Physician-assisted suicide in the state of Oregon will be officially referred to as “death with dignity” from now on, the Oregon Department of Human Services has decided.

Responding to pressure from the pro-euthanasia organization Compassion & Choice, the DHS initially agreed to change “physician-assisted suicide” to “physician-assisted death,” part of an effort to employ “friendlier” language by the movement, in order to gain more public support.

Pro-life organizations fought the language change, saying it was a deliberate attempt by the pro-euthanasia movement to manipulate public opinion.

In an effort to avoid taking sides, the DHS said it would refer to people asking for lethal medication as “persons who use the Oregon Death With Dignity Act,” AMNews reported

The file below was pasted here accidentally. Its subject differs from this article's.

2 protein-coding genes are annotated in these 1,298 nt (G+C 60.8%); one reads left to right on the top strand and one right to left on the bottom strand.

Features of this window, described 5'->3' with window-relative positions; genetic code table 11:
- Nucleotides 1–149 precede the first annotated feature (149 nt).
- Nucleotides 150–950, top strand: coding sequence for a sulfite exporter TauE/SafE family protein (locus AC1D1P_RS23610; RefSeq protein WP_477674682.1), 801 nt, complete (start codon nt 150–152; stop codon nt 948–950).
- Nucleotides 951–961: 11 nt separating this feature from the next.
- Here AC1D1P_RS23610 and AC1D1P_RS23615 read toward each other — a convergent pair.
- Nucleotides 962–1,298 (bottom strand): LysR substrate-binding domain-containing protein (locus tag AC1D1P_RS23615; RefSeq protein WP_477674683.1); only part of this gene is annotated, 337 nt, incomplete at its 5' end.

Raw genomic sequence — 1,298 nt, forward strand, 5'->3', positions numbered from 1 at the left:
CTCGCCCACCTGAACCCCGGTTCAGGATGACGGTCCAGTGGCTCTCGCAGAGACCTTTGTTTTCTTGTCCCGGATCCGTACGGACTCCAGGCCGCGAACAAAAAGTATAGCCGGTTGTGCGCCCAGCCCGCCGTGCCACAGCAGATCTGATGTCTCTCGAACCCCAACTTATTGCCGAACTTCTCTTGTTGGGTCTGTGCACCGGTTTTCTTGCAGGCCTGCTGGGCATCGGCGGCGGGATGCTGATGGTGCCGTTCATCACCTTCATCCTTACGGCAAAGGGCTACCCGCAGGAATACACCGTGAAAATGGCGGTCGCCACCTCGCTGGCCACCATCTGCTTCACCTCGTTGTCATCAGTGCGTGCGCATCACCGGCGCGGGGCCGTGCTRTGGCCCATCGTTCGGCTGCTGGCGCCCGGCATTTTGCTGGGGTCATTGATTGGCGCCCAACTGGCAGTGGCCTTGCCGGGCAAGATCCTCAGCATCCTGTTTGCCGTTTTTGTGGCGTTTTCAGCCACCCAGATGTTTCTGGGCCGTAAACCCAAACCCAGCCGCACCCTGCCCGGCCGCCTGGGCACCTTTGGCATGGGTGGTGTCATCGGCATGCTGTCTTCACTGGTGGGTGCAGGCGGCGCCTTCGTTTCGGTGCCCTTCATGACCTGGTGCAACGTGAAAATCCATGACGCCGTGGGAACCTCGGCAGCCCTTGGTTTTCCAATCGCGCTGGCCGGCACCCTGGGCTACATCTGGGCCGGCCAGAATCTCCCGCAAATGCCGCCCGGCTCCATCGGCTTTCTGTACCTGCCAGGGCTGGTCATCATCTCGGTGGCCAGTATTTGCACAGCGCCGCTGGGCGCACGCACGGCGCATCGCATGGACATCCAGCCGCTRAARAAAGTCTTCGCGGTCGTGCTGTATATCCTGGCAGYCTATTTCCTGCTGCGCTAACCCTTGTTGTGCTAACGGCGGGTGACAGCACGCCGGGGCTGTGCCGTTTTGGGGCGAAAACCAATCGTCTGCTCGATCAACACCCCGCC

Nov. 6.

The euphemistic phrase is rejected by both sides of the issue. Euthanasia advocate Derek Humphry, author of several books promoting euthanasia and assisted suicide, admitted in a letter to the Eugene Register-Guard, an Oregon newspaper, that the phrase is “wildly ambiguous and means anything you want.”

Euthanasia advocates admit that language change is a deliberate strategy to help pass assisted-suicide laws in other states. Polls have shown people are more likely to support the practice when the word “suicide” isn’t used to describe it. “Dying with dignity” did not score high on polls evaluating public response, and organizers in the movement recommended an alternate choice. Alex Schadenberg, executive director of the Euthanasia Prevention Coalition, told the language change is designed to increase voters’ support for pro-euthanasia and assisted suicide initiatives.

“If you change the euphemism of the terminology just a little bit, you change the percentage of people who accept it by a little bit and boom! You go from losers to winners,” Schadenberg said. “And that’s what they’re trying to do. It’s part of a long-term strategy – if you change the terminology, you get more acceptance.”

This article originally appeared Nov. 8 at and is reprinted with permission.